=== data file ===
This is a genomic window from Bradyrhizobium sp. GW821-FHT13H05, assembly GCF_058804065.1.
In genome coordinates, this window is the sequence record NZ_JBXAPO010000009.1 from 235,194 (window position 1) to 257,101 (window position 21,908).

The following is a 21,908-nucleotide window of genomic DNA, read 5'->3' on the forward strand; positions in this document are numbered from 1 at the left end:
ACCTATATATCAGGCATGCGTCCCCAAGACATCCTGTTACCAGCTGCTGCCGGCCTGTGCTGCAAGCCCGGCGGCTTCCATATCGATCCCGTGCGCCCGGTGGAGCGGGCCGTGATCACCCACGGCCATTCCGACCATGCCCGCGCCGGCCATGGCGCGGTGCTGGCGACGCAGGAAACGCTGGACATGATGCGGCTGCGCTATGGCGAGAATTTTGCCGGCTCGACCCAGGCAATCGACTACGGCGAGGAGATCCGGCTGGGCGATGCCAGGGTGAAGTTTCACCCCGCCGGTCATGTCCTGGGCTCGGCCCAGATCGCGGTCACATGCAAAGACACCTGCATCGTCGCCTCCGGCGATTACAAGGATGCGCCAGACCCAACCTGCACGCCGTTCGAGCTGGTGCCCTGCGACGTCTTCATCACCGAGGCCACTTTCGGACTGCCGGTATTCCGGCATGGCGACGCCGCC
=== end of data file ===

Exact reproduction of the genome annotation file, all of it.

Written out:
This is a genomic window from Bradyrhizobium sp. GW821-FHT13H05, assembly GCF_058804065.1.
In genome coordinates, this window is the sequence record NZ_JBXAPO010000009.1 from 235,194 (window position 1) to 257,101 (window position 21,908).

The following is a 21,908-nucleotide window of genomic DNA, read 5'->3' on the forward strand; positions in this document are numbered from 1 at the left end:
ACCTATATATCAGGCATGCGTCCCCAAGACATCCTGTTACCAGCTGCTGCCGGCCTGTGCTGCAAGCCCGGCGGCTTCCATATCGATCCCGTGCGCCCGGTGGAGCGGGCCGTGATCACCCACGGCCATTCCGACCATGCCCGCGCCGGCCATGGCGCGGTGCTGGCGACGCAGGAAACGCTGGACATGATGCGGCTGCGCTATGGCGAGAATTTTGCCGGCTCGACCCAGGCAATCGACTACGGCGAGGAGATCCGGCTGGGCGATGCCAGGGTGAAGTTTCACCCCGCCGGTCATGTCCTGGGCTCGGCCCAGATCGCGGTCACATGCAAAGACACCTGCATCGTCGCCTCCGGCGATTACAAGGATGCGCCAGACCCAACCTGCACGCCGTTCGAGCTGGTGCCCTGCGACGTCTTCATCACCGAGGCCACTTTCGGACTGCCGGTATTCCGGCATGGCGACGCCGCC